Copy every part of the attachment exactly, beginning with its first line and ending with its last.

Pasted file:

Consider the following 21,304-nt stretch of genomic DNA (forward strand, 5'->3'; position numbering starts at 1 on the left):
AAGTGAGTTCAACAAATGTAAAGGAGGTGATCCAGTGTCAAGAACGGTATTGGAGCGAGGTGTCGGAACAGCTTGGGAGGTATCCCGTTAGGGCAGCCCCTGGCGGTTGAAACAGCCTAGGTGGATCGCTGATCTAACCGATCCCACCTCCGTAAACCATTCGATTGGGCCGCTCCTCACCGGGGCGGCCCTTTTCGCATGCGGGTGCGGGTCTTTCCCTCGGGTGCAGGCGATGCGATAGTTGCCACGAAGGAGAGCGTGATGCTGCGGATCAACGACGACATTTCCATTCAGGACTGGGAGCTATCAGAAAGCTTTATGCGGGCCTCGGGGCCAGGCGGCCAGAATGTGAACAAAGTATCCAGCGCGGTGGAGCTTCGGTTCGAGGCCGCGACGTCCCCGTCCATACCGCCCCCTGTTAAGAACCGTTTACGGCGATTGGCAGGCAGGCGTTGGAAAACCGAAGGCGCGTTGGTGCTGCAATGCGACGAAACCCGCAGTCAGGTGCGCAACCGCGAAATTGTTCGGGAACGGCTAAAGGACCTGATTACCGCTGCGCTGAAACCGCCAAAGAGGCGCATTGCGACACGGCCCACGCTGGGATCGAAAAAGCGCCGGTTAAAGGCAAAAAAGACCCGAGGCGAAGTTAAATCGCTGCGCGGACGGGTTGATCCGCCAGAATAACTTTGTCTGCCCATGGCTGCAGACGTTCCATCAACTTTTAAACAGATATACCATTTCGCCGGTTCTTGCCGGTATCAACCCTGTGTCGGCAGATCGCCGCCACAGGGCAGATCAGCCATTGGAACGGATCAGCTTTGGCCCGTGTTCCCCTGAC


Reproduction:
Consider the following 21,304-nt stretch of genomic DNA (forward strand, 5'->3'; position numbering starts at 1 on the left):
AAGTGAGTTCAACAAATGTAAAGGAGGTGATCCAGTGTCAAGAACGGTATTGGAGCGAGGTGTCGGAACAGCTTGGGAGGTATCCCGTTAGGGCAGCCCCTGGCGGTTGAAACAGCCTAGGTGGATCGCTGATCTAACCGATCCCACCTCCGTAAACCATTCGATTGGGCCGCTCCTCACCGGGGCGGCCCTTTTCGCATGCGGGTGCGGGTCTTTCCCTCGGGTGCAGGCGATGCGATAGTTGCCACGAAGGAGAGCGTGATGCTGCGGATCAACGACGACATTTCCATTCAGGACTGGGAGCTATCAGAAAGCTTTATGCGGGCCTCGGGGCCAGGCGGCCAGAATGTGAACAAAGTATCCAGCGCGGTGGAGCTTCGGTTCGAGGCCGCGACGTCCCCGTCCATACCGCCCCCTGTTAAGAACCGTTTACGGCGATTGGCAGGCAGGCGTTGGAAAACCGAAGGCGCGTTGGTGCTGCAATGCGACGAAACCCGCAGTCAGGTGCGCAACCGCGAAATTGTTCGGGAACGGCTAAAGGACCTGATTACCGCTGCGCTGAAACCGCCAAAGAGGCGCATTGCGACACGGCCCACGCTGGGATCGAAAAAGCGCCGGTTAAAGGCAAAAAAGACCCGAGGCGAAGTTAAATCGCTGCGCGGACGGGTTGATCCGCCAGAATAACTTTGTCTGCCCATGGCTGCAGACGTTCCATCAACTTTTAAACAGATATACCATTTCGCCGGTTCTTGCCGGTATCAACCCTGTGTCGGCAGATCGCCGCCACAGGGCAGATCAGCCATTGGAACGGATCAGCTTTGGCCCGTGTTCCCCTGAC